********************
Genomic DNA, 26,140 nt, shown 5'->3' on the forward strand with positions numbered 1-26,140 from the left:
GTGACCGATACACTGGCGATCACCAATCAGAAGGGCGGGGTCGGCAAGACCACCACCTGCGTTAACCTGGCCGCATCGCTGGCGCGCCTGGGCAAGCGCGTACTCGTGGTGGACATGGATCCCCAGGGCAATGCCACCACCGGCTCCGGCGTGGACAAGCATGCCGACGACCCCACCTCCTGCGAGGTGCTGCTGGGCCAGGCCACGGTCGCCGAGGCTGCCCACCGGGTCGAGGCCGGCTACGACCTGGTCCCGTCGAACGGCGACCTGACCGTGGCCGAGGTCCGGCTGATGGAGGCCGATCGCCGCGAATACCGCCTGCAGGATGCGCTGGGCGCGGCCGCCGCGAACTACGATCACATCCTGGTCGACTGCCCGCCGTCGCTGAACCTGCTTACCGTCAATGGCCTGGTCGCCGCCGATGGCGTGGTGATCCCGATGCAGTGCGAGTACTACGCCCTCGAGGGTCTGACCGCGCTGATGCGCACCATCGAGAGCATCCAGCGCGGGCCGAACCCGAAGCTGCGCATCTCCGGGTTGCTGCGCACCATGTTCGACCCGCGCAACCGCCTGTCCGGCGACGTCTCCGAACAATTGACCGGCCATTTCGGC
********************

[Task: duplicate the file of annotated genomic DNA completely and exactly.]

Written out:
Genomic DNA, 26,140 nt, shown 5'->3' on the forward strand with positions numbered 1-26,140 from the left:
GTGACCGATACACTGGCGATCACCAATCAGAAGGGCGGGGTCGGCAAGACCACCACCTGCGTTAACCTGGCCGCATCGCTGGCGCGCCTGGGCAAGCGCGTACTCGTGGTGGACATGGATCCCCAGGGCAATGCCACCACCGGCTCCGGCGTGGACAAGCATGCCGACGACCCCACCTCCTGCGAGGTGCTGCTGGGCCAGGCCACGGTCGCCGAGGCTGCCCACCGGGTCGAGGCCGGCTACGACCTGGTCCCGTCGAACGGCGACCTGACCGTGGCCGAGGTCCGGCTGATGGAGGCCGATCGCCGCGAATACCGCCTGCAGGATGCGCTGGGCGCGGCCGCCGCGAACTACGATCACATCCTGGTCGACTGCCCGCCGTCGCTGAACCTGCTTACCGTCAATGGCCTGGTCGCCGCCGATGGCGTGGTGATCCCGATGCAGTGCGAGTACTACGCCCTCGAGGGTCTGACCGCGCTGATGCGCACCATCGAGAGCATCCAGCGCGGGCCGAACCCGAAGCTGCGCATCTCCGGGTTGCTGCGCACCATGTTCGACCCGCGCAACCGCCTGTCCGGCGACGTCTCCGAACAATTGACCGGCCATTTCGGC